The in-phase component of the top heaviness metric describes how top heavy organized convection is along different frequencies and wavenumbers. The quadrature component describes the tilting in vertical velocity.
The in-phase GMS describes the import of MSE to a region of convection and can be thought as acting to maintaining it or dissipating it. The quadrature component of the GMS can be thought as being responsible for the propagation of the precipitation anomalies.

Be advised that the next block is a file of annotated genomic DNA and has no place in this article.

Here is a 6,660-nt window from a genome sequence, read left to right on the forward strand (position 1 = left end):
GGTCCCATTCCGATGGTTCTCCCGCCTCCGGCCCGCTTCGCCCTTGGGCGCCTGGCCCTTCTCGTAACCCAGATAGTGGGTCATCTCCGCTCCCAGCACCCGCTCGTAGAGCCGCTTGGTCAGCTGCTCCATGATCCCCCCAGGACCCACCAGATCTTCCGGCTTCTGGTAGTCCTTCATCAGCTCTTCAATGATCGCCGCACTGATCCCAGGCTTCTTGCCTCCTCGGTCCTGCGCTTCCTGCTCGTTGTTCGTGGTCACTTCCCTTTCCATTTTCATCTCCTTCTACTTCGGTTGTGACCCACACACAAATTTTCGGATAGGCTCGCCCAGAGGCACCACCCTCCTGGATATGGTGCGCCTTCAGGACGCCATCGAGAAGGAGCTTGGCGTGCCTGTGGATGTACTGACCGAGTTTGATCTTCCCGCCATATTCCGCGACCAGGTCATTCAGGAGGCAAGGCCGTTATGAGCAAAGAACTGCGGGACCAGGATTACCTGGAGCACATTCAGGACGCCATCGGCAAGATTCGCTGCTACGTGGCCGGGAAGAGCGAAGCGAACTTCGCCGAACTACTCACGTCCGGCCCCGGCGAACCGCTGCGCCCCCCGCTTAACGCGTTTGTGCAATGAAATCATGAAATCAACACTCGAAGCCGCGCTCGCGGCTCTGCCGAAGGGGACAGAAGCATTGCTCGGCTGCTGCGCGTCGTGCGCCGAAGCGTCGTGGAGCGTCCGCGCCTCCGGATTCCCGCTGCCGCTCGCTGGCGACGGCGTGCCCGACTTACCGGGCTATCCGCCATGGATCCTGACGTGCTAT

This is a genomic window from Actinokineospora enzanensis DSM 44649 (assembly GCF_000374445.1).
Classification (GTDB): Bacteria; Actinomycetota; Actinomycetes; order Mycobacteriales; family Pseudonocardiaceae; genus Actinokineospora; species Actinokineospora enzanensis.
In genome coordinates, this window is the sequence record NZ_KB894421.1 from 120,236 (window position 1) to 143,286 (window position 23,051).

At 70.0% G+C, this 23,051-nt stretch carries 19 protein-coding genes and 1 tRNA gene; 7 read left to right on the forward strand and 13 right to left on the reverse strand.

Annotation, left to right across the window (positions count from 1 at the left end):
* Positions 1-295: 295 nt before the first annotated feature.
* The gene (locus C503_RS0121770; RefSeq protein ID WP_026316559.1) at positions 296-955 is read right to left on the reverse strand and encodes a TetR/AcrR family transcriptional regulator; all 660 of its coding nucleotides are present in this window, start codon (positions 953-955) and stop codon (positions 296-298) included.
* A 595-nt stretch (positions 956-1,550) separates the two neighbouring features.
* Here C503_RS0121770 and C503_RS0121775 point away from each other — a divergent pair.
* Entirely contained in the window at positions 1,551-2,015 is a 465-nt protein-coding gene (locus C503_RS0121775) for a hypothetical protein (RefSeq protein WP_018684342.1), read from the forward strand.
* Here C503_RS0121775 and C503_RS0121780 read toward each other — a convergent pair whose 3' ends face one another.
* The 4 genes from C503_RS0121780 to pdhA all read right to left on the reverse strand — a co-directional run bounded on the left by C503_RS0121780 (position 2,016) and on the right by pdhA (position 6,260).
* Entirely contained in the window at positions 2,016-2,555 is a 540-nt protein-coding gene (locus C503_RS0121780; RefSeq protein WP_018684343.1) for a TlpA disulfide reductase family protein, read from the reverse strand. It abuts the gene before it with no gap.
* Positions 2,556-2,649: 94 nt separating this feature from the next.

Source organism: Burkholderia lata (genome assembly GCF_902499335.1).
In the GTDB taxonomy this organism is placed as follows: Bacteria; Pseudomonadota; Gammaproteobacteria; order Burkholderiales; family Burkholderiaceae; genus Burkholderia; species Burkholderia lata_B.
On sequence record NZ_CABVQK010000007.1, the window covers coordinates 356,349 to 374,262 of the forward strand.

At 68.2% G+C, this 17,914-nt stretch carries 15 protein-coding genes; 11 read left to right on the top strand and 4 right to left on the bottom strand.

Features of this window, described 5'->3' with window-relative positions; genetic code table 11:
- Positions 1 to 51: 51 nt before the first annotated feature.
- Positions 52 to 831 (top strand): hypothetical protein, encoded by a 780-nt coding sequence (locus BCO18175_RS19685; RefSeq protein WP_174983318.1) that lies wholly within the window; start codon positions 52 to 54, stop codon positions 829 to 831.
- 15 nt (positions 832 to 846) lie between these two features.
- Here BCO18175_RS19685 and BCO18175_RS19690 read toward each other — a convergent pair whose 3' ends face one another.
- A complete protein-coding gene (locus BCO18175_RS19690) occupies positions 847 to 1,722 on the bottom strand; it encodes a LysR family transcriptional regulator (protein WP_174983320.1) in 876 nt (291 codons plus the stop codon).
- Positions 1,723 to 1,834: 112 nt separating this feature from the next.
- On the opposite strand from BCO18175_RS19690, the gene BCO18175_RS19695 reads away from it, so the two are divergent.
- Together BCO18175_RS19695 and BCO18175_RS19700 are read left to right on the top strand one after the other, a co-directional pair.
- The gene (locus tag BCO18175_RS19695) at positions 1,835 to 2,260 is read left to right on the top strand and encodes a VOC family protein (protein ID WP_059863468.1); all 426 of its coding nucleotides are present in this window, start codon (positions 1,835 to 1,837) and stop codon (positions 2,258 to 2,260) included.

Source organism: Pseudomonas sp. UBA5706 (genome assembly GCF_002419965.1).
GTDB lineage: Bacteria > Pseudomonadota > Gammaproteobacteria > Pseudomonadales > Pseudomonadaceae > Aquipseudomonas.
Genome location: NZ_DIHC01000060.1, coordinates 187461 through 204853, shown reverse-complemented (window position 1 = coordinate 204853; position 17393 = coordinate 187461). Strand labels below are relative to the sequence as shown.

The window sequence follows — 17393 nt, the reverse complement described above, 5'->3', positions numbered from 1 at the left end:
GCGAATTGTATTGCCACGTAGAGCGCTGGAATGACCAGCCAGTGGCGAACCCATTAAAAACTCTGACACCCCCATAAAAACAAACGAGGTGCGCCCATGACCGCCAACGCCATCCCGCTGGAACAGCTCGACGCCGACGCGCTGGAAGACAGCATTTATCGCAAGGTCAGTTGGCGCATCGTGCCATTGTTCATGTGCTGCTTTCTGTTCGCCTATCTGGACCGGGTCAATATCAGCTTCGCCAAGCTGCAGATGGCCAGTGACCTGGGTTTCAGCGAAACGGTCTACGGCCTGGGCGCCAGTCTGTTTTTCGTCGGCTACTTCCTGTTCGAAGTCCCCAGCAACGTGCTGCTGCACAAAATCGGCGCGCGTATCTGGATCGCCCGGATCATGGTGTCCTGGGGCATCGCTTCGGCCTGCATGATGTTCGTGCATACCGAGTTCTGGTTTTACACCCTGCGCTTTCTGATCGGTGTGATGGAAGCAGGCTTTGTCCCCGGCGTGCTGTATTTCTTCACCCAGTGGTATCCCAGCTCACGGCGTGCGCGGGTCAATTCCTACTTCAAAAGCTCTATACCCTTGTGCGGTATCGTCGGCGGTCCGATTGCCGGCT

The proposed method is used to elucidate several characteristics of convectively coupled waves and the MJO. It is found that convection in westward-propagating waves predominantly propagates through horizontal MSE advection. For eastward-propagating modes, it is found that Kelvin waves propagate through vertical MSE advection, while horizontal advection dominates in the MJO band. The in-phase GMS is found to be smaller for the MJO band than in the surrounding frequencies and wavenumbers. This is a result of the MJO being restricted to regions of high climatological moisture, which causes the GMS to be smaller in spite of the profile of vertical velocity being top-heavier. The critical GMS, a quantity that describes MSE sources/sinks from diabatic processes, is found to exhibit a structure reminiscent of a “red spectrum”, favoring growth at the lowest frequencies and the largest scales.